I was told that the common flaw stems from a fundamental mismatch in the way our brains create versus consume content. Each engages a different form of reasoning. My colleague studied this general topic in graduate school under one of the pioneers in the field and has kept up with the literature over the years. And although he observed a huge number of pitches over the years, it still took him forever to realize what was happening (repeating the same mistake in his own pitches, of course). Once he did, he couldn’t help appreciating the ironic beauty of the situation.

First, some background in cognitive psychology. Your brain has two completely different reasoning systems. System 1 is the fast, associative pattern-matching module—good for sitting in the background while you walk the plains and then rapidly determining whether a rustle in the bushes signifies mortal danger or a tasty dinner. System 2 is the slow, logical alternative-weighing module—good for deliberately figuring out whether it’s best to make camp by the river or on the hill.

Now, when you build a pitch deck, you have to call on System 2 to develop the content. System 2 is logical so you can’t help but try to construct a deductive proof of why someone should invest in your company. That’s why most pitches have 3-7 slides setting the stage: here’s the problem, here’s the size of the problem, here are the current solutions, here are the drawbacks of current solutions, here are the requirements for a better solution…” He refers to this pattern as “In the Beginning”.

However, when investors consume that pitch deck, either at Demo Day, in an email, or face-to-face, they call on System 1. For most people in most situations, System 1 is the default. System 2 takes much more energy and operates much more slowly, so it only gets called on when something special happens. Thus, unless your pitch quickly triggers investors’ System 1s to recognize your company as a tasty dinner, their System 2s will never wake up and no amount of logic can help you. And then when you use your System 2 to try and improve your pitch, you’ll be blind to the problem.

He asked what advice I gave my Mentees about slide sequence and I said that although I’ve changed the ordering around a bit over the years, it still is more oriented for his System 2 situation than his System 1. He said that’s the ironic bit. People who sincerely want to help with your pitch will expend the effort to use System 2, also blinding them to the lack of System 1 appeal.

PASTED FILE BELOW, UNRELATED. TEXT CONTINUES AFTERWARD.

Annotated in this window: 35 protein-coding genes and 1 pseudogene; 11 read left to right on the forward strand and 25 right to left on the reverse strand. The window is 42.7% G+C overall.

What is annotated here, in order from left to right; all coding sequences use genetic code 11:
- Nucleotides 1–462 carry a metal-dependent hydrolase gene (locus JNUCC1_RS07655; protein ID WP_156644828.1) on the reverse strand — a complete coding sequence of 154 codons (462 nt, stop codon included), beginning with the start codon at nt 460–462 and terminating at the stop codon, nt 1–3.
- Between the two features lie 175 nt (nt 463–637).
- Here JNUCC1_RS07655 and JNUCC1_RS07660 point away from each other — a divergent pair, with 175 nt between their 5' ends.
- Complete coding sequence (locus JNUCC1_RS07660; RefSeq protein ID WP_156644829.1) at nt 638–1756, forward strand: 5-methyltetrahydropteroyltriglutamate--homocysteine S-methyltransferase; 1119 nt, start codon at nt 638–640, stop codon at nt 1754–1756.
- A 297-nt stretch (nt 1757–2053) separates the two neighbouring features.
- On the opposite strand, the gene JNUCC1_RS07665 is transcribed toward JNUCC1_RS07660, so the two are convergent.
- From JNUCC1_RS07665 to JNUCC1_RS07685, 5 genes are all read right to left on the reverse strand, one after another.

Perhaps the worst case of “In the Beginning” he said he’ seen was at a pitch event several years ago with a brutal schedule of 12 fifteen-minute slots. A company in the last hour really started at the beginning: the last generation of technology quotes on recent shortcomings of that generation, market sizing for the next generation, the founders’ previous experience designing this type of system, technical architecture of their new solution, and performance metrics versus the primary incumbent. Logical, but not engaging. The person pitching ran over his time and had to rush through the last slide, which was something along the lines of logos for 5 blue-chip enterprise customers, an average annual contract value of $60K/year, and current $MRR of $35K/month with 20% MoM growth for 6 months.

WTF? By the time that final slide flashed on the screen, 80% of the audience members were fiddling with their cell phones or chatting with their neighbours. Talk about a missed opportunity! Better to just show that last slide, drop the mike, and walk off the stage!

Luckily, identifying the problem suggests an obvious solution—focus on triggering System 1 to flag you as interesting.

Referring back to the new pitch deck slide order you’ll notice that putting the Ask right after the Boom is key. The Boom triggers alertness and primes for action. Then you’ve got to give the investors something to pursue. Otherwise, you may lose their interest. Also, telling them about the good stuff that will happen in the future right after good stuff that has already happened in the past naturally gives your good-stuff-forecast more credibility. Your investment ask will seem maximally reasonable at this point.

You may wonder why you need the Why slides at all? He said that once you wake up System 2, it needs to eat too. But keep the Why section as small as possible. The more facts you present, the more chance that System 2 will find a strong objection and dismiss you so it can go back to sleep—remember, System 2 requires a lot of energy. The goal is to just satisfy System 2 and get to the next step in the process. where you can bring other cognitive mechanisms into action. Oh, and when delivering the Why, keep referring back to the Boom as much as possible to maintain alertness. For example: “[Supporting Evidence]… which is why X customer loves us so much and is paying us so much money.”

I’m now starting to advise my Mentees to prepare two different decks, a System 1 and System 2 variation, and will look to do some real-time “AB” testing in various investor scenarios to gather my own body of anecdotal evidence.

I’d love to hear from any Founders, Investors, Mentors or Advisors that have evidence of superior results as a result of playing with the length or order of the conventional investor pitch deck.

About the Author: James Spurway is an Angel Investor, Advisor, Mentor, Speaker and Author specialising in raising debt and equity funds for pre-seed or early-stage seed rounds for Startups in the Fintech, DeepTech, AgTech and CharityTech verticles.